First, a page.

Private Parts

Synopsis: Having always wanted to be a disc-jockey, Howard Stern works his way painfully from radio at his 1970's college to a Detroit station. It is with a move to Washington that he hits on an outrageous off-the-wall style that catches audience attention. Despite his on-air blue talk, at home he is a loving husband. He needs all the support he can get when he joins NBC in New York and comes up against a very different vision of radio.
Director(s): Betty Thomas
  2 wins & 3 nominations.
109 min

He was offensive.

He was obnoxious.

He was disgusting.

Do you want me to go on?

Once he wanted me

to approve a contest

where he would

give a new toilet

to the listener with

the largest bowel movement.

On the air.

I mean, you can imagine

the logistics of that.

Howard Stern:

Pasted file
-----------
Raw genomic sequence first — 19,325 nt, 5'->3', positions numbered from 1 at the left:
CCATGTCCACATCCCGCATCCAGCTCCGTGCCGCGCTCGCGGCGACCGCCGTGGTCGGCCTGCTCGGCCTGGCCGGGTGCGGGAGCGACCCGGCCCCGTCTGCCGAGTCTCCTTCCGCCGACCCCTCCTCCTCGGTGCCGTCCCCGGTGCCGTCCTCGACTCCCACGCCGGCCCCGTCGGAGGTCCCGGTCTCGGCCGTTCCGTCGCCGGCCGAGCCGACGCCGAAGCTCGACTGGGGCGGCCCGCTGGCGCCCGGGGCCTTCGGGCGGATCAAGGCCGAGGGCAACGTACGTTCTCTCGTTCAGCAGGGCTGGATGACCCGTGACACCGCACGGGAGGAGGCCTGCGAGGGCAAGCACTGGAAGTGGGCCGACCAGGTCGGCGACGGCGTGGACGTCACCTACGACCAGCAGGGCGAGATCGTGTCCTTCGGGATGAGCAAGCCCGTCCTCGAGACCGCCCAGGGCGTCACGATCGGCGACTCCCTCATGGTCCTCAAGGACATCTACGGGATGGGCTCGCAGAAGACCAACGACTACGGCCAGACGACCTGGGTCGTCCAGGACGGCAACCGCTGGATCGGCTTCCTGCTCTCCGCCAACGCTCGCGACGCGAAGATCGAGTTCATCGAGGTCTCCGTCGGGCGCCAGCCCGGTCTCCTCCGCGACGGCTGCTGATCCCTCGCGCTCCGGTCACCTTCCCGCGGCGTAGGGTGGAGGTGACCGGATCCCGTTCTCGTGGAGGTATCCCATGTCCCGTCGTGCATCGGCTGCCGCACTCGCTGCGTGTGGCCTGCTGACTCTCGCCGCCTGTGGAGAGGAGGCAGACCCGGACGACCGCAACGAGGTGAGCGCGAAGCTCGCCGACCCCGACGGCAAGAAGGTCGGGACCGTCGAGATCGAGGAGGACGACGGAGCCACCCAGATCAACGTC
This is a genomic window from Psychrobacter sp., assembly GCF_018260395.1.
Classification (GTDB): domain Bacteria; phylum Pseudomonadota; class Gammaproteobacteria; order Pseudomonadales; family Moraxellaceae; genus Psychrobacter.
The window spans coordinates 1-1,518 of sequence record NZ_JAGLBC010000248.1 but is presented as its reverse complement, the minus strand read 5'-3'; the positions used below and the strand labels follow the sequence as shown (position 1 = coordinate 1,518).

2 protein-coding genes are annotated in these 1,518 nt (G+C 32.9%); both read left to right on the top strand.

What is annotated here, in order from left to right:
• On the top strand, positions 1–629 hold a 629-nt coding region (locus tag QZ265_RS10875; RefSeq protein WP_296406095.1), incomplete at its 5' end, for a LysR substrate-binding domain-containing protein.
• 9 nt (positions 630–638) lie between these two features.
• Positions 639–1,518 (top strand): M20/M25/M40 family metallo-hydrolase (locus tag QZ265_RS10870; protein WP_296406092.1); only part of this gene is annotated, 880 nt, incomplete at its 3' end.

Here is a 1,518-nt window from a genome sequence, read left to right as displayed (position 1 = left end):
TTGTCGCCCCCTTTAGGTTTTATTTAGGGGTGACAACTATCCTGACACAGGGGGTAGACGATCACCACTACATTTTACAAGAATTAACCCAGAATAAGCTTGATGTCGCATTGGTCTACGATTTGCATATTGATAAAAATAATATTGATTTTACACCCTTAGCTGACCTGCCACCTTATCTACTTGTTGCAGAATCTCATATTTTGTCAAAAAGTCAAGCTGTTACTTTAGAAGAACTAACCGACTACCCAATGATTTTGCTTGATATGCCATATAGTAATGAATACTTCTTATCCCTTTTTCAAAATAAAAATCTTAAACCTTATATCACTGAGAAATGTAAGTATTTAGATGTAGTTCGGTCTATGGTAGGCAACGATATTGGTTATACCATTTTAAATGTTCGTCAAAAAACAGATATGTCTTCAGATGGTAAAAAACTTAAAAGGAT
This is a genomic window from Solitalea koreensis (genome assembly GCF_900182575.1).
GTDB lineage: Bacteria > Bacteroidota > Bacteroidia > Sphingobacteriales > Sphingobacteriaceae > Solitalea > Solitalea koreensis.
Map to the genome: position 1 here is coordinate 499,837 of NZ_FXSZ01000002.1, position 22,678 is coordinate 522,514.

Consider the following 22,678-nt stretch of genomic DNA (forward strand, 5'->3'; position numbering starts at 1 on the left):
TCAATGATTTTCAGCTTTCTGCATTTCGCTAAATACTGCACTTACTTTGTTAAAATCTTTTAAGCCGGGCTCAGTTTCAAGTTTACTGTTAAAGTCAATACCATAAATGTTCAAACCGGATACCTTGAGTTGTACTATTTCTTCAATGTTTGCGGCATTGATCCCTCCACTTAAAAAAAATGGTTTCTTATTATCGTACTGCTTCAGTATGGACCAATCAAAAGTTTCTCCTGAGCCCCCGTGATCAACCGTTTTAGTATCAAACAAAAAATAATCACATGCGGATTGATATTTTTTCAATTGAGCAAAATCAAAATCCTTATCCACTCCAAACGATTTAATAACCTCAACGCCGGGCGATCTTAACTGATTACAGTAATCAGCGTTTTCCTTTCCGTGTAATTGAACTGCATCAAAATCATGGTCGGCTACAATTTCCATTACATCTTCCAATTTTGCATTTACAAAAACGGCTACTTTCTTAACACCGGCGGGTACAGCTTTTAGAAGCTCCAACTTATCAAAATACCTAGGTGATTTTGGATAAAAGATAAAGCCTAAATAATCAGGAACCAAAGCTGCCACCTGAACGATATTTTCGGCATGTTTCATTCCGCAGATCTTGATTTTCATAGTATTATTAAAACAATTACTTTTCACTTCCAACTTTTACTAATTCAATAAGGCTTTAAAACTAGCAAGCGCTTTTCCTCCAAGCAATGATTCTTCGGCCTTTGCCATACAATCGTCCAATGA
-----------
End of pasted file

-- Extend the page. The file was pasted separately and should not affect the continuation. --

You know, when I look back

on this moment in my life,

I really wanted it to work.

I wanted this to be

the biggest moment

in the history of entertainment.

I'm not kidding.

I wanted everyone

to wake up the next morning

talking about me,

Howard Stern.

That's the kind

of thinking, though,

that usually

gets me into trouble.

John Stamos:

I'm here to introduce

the next presenter.

Believe me, a lot of people

refused to introduce this guy,

but, uh...

Is this safe?

When you drop,

don't spin around

or the wires

get screwed up.


...Radio waves

high above America...

[Crowd Cheers]

It's a bird...

I'm making such a mistake.

It's a plane...

No, it's Fartman!


Behold, I am Fartman.

Behold, the greatest.

That is me.

The mightiest

of superheroes.

My ass has power!

Screw Superman.

I am Fartman.

Fartman rules.



And now, in an extraordinary

display of my powers,

I will show you

something so marvelous.


[Passes Gas]

The lovely

and talented Fartman,

ladies and gentlemen.

I got to tell you,

with all this carrying on,

I mean, the way

they were screaming,

at first I really thought

I'd won them over.

I thought I was the Beatles

on Ed Sullivan or something.

Oh, shock...

But did my fellow artists